Arkansas’s first environmental education state park interprets the importance of the natural world and our place within it.
Certainly when I was on the Telecommunications Board I was aware of the criticism of the TB, but it seems as though some current members seem intent to court criticism each time they meet.
If the criticism had to do with actual substance, that would be one thing, but what has folks grousing is the style of the meetings, which sometimes are the very models of inefficiency.
Last week? Almost 20 minutes debating the time and date for a sub-committee meeting that afterwards no one seemed incline to sign up for?
This truly is Process over Progress.
The oddest part of the meeting came when a Telecomm Board member began to raise his camera and take pictures of people on the other side of the room - in particular, the C.A.T. Manager and a Government Channel employee who was manning one of the cameras that night.
All right, maybe he was taking shots for his Memory Book, but in the middle of the meeting? And honestly, he probably could have gotten a better picture of the individual from C.A.T. if had just done a screen capture on his computer at home, while watching the replay of the meeting on FGC.
Granted, it was a public meeting, and folks have the right to take any pictures they want, but how many other Fayetteville members of committees/boards begin taking taking flash pictures of speakers in the middle of a meeting - especially of individuals they have been at odds with in the past?
Is the Telecomm Board in danger of losing qualified members, because some discipline is not exerted at meetings?
Quote of the Day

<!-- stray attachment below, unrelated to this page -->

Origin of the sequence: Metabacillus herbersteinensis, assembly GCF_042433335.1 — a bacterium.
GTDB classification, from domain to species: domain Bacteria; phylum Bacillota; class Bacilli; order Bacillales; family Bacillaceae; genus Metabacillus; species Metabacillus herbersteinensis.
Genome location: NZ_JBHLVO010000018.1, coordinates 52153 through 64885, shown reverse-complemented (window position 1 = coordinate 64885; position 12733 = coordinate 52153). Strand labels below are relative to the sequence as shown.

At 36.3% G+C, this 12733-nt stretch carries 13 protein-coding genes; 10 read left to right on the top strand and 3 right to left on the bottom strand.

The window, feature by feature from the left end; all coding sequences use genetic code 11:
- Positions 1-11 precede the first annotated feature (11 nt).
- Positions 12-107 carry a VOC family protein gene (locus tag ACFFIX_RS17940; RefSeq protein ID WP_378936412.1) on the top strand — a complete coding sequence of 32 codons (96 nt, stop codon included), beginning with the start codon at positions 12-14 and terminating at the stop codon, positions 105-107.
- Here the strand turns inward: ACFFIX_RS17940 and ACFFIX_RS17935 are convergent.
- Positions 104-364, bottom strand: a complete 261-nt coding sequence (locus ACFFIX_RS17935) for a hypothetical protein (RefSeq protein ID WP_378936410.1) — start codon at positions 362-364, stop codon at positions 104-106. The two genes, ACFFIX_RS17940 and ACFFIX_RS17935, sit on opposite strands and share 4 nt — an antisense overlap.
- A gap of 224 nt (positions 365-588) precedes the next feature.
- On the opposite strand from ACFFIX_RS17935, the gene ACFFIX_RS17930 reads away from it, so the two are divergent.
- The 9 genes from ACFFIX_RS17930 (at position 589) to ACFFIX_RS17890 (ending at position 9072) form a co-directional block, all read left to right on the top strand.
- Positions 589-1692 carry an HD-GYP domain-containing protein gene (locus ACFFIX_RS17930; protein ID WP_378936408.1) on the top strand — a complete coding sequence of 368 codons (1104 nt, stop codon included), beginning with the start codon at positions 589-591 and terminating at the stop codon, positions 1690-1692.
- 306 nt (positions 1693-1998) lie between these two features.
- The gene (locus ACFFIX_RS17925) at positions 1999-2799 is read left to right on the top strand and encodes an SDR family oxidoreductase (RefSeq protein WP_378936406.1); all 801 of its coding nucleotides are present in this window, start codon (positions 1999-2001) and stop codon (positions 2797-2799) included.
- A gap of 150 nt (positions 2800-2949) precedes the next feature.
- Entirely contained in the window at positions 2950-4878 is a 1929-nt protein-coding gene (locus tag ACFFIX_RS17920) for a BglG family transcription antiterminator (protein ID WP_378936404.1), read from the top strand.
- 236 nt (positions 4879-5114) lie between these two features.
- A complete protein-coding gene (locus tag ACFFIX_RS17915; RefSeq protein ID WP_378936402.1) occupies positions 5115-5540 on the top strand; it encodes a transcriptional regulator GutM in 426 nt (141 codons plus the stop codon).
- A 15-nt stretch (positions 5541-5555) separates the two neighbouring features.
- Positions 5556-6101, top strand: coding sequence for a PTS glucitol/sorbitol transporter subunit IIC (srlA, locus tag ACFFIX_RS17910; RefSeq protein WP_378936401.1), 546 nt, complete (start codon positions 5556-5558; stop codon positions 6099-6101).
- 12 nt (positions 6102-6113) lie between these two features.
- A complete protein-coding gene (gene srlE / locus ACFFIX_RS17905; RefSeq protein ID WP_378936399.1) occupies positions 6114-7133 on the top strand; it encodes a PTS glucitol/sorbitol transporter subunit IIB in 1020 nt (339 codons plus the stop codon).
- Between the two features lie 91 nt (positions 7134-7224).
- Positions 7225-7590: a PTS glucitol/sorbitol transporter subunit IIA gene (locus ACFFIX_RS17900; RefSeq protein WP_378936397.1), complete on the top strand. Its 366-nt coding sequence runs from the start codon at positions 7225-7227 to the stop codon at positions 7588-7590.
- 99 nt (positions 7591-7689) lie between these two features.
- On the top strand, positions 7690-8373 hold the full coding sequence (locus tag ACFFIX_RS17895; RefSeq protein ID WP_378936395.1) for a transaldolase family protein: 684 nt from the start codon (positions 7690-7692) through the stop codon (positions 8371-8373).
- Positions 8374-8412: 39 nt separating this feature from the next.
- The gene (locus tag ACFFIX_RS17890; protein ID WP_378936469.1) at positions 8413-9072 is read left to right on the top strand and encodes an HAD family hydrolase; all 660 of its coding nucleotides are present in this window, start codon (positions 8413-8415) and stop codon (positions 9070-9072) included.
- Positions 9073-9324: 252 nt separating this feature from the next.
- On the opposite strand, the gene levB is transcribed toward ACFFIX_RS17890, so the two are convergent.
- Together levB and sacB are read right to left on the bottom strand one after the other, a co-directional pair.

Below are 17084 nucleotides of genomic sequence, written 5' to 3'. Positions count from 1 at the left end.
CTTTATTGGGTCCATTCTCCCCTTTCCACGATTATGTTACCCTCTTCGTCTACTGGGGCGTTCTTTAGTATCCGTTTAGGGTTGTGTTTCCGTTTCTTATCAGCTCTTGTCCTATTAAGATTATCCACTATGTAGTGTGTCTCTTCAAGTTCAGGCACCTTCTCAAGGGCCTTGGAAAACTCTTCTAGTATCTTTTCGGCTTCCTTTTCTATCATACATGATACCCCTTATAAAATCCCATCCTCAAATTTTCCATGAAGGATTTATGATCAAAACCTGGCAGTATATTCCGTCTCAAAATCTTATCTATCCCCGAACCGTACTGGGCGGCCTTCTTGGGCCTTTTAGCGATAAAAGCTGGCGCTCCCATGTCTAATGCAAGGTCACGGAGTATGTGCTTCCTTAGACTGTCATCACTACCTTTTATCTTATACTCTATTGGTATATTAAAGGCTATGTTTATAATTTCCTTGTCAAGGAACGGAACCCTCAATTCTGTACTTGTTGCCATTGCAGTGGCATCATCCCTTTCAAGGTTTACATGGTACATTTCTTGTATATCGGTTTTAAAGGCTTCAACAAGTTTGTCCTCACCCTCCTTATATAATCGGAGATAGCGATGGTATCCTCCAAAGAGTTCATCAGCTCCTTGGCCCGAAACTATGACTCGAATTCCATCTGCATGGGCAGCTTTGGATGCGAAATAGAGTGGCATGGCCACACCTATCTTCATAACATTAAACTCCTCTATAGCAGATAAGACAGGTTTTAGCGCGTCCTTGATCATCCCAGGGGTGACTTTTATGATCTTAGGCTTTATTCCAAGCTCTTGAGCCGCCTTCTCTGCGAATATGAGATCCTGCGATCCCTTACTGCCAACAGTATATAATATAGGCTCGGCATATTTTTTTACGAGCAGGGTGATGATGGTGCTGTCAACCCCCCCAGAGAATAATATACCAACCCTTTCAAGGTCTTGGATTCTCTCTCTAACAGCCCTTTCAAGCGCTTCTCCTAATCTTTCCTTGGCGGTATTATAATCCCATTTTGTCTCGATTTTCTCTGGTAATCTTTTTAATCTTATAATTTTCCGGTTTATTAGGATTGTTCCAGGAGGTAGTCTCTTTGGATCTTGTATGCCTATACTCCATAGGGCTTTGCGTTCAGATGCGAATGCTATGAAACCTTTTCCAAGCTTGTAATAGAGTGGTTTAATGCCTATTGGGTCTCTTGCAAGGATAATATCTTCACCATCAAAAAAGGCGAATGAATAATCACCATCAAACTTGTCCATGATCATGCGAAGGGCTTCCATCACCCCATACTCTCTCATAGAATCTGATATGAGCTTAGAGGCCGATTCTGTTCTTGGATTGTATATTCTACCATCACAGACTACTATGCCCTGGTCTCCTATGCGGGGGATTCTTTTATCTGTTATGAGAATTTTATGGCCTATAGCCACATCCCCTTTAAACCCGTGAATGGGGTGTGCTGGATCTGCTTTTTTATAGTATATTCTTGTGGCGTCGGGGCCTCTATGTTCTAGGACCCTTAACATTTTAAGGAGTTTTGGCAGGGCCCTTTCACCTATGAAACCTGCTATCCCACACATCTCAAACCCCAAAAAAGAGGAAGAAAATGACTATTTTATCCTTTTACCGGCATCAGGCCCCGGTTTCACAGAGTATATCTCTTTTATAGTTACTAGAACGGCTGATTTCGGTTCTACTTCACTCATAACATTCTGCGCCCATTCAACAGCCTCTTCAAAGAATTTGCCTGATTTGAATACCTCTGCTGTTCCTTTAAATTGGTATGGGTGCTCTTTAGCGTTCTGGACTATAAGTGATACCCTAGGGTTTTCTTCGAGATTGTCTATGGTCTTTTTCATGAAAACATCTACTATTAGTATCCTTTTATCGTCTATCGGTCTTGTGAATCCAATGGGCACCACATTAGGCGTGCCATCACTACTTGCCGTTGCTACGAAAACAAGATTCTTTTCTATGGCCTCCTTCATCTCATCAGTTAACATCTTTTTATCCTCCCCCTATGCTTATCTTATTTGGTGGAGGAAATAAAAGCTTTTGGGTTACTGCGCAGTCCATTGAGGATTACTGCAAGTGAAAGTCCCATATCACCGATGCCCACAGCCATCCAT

I object to intellect without discipline. I object to power without constructive purpose. - Spock, Star Trek, “The Squire of Gothos”
On the Air - Sons of War
Douglas Andonian, producer of the documentaries Sons of War and Silent Quarry will be my guest this week on C.A.T.
Sons of War was produced by Andonian as a tribute to his father, who fought in World War II. Throughout his life, Andonian’s father refused to talk about his service in the war, except for his role in liberating the Mauthausen concentration camp in Austria.
Seeking to better understand both his father - and by extension, himself - Andonian set about to make these documentary films. By retracing his father’s footsteps, he tells an affecting story that has touched many people.
The interview includes clips from the documentaries, which were seen at the Sedona International Film Festival.
Show days and times
C.A.T. is shown on Channel 18 of the Cox Channel line-up in Fayetteville.
Those outside the Fayetteville viewing area can see the program online at:
Programs online are shown in “real time,” meaning that they are shown at the same time as they are shown on C.A.T.